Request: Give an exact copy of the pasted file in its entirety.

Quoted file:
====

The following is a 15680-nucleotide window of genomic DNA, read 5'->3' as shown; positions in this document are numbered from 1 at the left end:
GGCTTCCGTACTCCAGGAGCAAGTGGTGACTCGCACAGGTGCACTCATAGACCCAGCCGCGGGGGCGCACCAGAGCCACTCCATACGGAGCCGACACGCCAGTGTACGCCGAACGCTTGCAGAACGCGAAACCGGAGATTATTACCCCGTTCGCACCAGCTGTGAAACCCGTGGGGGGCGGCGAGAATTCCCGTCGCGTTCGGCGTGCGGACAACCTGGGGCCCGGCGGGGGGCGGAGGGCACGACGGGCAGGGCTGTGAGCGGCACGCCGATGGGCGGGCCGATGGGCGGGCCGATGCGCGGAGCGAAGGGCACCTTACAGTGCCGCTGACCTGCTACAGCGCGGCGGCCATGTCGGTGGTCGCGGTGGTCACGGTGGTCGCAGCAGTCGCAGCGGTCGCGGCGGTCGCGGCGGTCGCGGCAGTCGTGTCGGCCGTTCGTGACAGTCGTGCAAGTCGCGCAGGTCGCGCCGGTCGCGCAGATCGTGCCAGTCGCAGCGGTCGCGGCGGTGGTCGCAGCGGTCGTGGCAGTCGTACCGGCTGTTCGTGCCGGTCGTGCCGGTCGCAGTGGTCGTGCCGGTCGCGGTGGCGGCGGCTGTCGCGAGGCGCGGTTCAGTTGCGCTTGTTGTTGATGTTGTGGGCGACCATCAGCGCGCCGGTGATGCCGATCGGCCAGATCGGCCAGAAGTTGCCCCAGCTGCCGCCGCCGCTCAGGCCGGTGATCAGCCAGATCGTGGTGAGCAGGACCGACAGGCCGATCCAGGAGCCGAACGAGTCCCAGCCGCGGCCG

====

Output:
The following is a 15680-nucleotide window of genomic DNA, read 5'->3' as shown; positions in this document are numbered from 1 at the left end:
GGCTTCCGTACTCCAGGAGCAAGTGGTGACTCGCACAGGTGCACTCATAGACCCAGCCGCGGGGGCGCACCAGAGCCACTCCATACGGAGCCGACACGCCAGTGTACGCCGAACGCTTGCAGAACGCGAAACCGGAGATTATTACCCCGTTCGCACCAGCTGTGAAACCCGTGGGGGGCGGCGAGAATTCCCGTCGCGTTCGGCGTGCGGACAACCTGGGGCCCGGCGGGGGGCGGAGGGCACGACGGGCAGGGCTGTGAGCGGCACGCCGATGGGCGGGCCGATGGGCGGGCCGATGCGCGGAGCGAAGGGCACCTTACAGTGCCGCTGACCTGCTACAGCGCGGCGGCCATGTCGGTGGTCGCGGTGGTCACGGTGGTCGCAGCAGTCGCAGCGGTCGCGGCGGTCGCGGCGGTCGCGGCAGTCGTGTCGGCCGTTCGTGACAGTCGTGCAAGTCGCGCAGGTCGCGCCGGTCGCGCAGATCGTGCCAGTCGCAGCGGTCGCGGCGGTGGTCGCAGCGGTCGTGGCAGTCGTACCGGCTGTTCGTGCCGGTCGTGCCGGTCGCAGTGGTCGTGCCGGTCGCGGTGGCGGCGGCTGTCGCGAGGCGCGGTTCAGTTGCGCTTGTTGTTGATGTTGTGGGCGACCATCAGCGCGCCGGTGATGCCGATCGGCCAGATCGGCCAGAAGTTGCCCCAGCTGCCGCCGCCGCTCAGGCCGGTGATCAGCCAGATCGTGGTGAGCAGGACCGACAGGCCGATCCAGGAGCCGAACGAGTCCCAGCCGCGGCCG